Forbes talks about Narayana Health: Providing World-class
About: Dr. Shetty
Award: Good Company
Age: 60 (2013)
Why He Won: For setting up a 6,000-bed multi-specialty hospital chain across India that provides world-class treatment based on a cross-subsidised model.
His Trigger: Most Indians cannot afford tertiary and specialty health care. One of the biggest reasons for them falling below the poverty line is an illness in the family.
His Mission: To create multi-specialty ‘health cities’ where every health need can be provided at an affordable price.
His Action Plan: Build expertise in specialties other than cardiac and cancer care; expand to more cities; use technology to cut costs, improve outcomes.
His Next Move: Taking Narayana Health global by opening a 140-bed multi-specialty hospital in the Cayman Islands. (140-beds is the first phase of the mega development, to read the full scale of the development read our previous article click here )
Forbes talk about the Cayman Islands being an uninhabited Country until the 17th century, and 1 of 14 British Overseas Territories Worldwide. Financial services and tourism and called the Cayman Islands’ “Twin Pillars” of economic development.
In just a few months the Cayman Islands will kick off its attempts to add a brand new leg to the development of the Cayman Islands, its third leg will be its specialty tertiary care medical treatment.
The Cayman Islands, cutting edge hospital will specialise in cardiac surgery, cardiology and orthopedics, and by 2024 will hope to be a 2,000 bed hospital.
Health City Cayman Islands, a cutting-edge 140-bed tertiary care hospital specialising in cardiac surgery, cardiology and orthopaedics, will open in early 2014. By 2024, the hospital hopes to grow to 2,000 with specialties like neurology and oncology, a medical university and an assisted-care living community.
The Health City is a joint-venture between Ascension Health Care Alliance, a US Catholic health care organisation, and Narayana Hrudayalaya, the hospital chain founded by noted cardiac surgeon Dr Devi Prasad Shetty.
Article from www.forbesindia.com,
“When the Premier of Cayman Islands visited us to discuss this project, we gave him only one condition: They have to recognise Indian medical degrees,” says Dr Shetty. “Today Indian doctors cannot even practice in Pakistan. They said, ‘Look, we are a British Protectorate’. But in the end they changed the law.”
He is sitting in an ante-room connected to his larger chamber at NJ Health City, or Narayana Hrudayalaya as it is still popularly known across Bangalore. Spread across 26 acres on Hosur Road, the 3,000-bed flagship hospital facility of his group includes the 1,000-bed Narayana Institute of Cardiac Sciences and the 1,400-bed Mazumdar-Shaw Medical Center which specialises in cancer care. Our scheduled appointment was an hour ago but there is a reason for the delay—Dr Shetty is coming out of back-to-back cardiac surgeries, as he almost always does. He is still wearing his scrub cap as he quickly takes a few bites of lunch while being interviewed.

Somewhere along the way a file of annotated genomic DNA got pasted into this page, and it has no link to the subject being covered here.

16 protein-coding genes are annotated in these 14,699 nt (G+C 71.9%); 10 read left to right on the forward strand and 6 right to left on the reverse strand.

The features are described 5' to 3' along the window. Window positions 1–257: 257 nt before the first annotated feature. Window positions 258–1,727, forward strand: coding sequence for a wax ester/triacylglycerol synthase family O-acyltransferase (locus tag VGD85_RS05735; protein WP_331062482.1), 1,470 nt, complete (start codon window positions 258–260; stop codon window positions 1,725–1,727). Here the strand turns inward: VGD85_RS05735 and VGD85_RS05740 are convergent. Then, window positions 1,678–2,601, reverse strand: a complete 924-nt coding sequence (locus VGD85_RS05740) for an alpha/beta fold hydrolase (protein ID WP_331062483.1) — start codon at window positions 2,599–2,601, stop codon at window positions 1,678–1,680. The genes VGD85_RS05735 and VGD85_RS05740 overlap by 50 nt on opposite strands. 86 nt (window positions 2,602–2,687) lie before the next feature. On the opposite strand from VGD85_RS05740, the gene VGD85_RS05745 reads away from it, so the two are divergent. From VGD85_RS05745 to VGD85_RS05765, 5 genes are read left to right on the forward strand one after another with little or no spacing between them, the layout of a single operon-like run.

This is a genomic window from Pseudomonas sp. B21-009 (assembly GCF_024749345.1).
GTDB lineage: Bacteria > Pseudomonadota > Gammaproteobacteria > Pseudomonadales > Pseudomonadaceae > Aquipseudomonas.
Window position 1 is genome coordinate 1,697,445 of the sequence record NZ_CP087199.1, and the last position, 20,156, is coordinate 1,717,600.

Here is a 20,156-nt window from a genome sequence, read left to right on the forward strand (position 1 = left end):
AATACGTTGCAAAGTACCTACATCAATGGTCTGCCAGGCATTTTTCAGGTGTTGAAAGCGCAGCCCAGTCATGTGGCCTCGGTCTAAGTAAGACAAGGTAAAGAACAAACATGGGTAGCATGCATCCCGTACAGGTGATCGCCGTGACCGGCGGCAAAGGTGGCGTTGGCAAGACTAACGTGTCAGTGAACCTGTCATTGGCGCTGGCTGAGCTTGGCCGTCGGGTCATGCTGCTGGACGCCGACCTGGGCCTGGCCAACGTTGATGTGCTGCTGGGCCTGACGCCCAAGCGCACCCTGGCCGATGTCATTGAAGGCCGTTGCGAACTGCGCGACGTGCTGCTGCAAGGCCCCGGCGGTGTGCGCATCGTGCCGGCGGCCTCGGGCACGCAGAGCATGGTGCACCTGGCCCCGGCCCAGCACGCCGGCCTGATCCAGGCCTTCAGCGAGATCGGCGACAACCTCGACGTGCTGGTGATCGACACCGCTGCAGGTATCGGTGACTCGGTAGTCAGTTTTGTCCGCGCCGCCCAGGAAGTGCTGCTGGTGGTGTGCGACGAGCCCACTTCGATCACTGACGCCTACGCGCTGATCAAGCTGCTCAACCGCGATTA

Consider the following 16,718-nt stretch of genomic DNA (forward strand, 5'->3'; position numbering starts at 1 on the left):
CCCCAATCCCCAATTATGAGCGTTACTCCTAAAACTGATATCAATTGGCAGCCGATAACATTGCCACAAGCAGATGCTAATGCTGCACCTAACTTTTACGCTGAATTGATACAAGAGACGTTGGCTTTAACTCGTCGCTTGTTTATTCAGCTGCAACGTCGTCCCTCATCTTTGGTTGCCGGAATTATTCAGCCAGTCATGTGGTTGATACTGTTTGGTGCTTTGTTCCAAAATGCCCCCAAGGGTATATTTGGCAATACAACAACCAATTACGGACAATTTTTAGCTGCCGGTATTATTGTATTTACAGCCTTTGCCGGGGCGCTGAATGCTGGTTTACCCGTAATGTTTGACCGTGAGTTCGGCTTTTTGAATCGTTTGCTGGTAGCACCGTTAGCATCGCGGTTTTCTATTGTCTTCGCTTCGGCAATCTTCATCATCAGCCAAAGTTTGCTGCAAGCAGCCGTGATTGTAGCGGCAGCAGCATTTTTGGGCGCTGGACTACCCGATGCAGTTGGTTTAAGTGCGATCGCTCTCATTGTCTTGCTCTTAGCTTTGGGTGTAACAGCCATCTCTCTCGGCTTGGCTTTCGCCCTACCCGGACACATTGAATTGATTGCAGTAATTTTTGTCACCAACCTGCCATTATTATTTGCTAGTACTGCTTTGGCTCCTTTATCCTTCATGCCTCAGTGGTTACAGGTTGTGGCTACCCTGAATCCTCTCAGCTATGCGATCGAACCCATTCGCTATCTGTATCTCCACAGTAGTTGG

If you have met Dr Shetty more than once, you will know that such multiprocessing is his default mode. One gets the sense that he manages to squeeze in about 30 to 36 hours into a 24-hour day.
Back to his upcoming Health City project, we ask: Why the Caribbean islands? Surely, it can’t be a co-incidence that the Cayman Islands are just 700 km off the coast of Florida, US?
“Today 40 million people living in the Caribbean region are dependent on the US for health care. We want to create an alternative for them,” he says. “Nobody wants you to disrupt the status quo, but the government and people of Cayman Islands want us to be there.” In other words, Health City is Dr Shetty’s shot across the US’s bow, the largest and arguably most expensive health care market in the world. “People think doing cardiac surgery for $1,400 in India is no big deal, but when we start doing that in the Cayman Islands, then people have to take it seriously,” he points out. “We want to show the US that you can reduce the price of quality health care. If the world has to change health care, the US has to change.”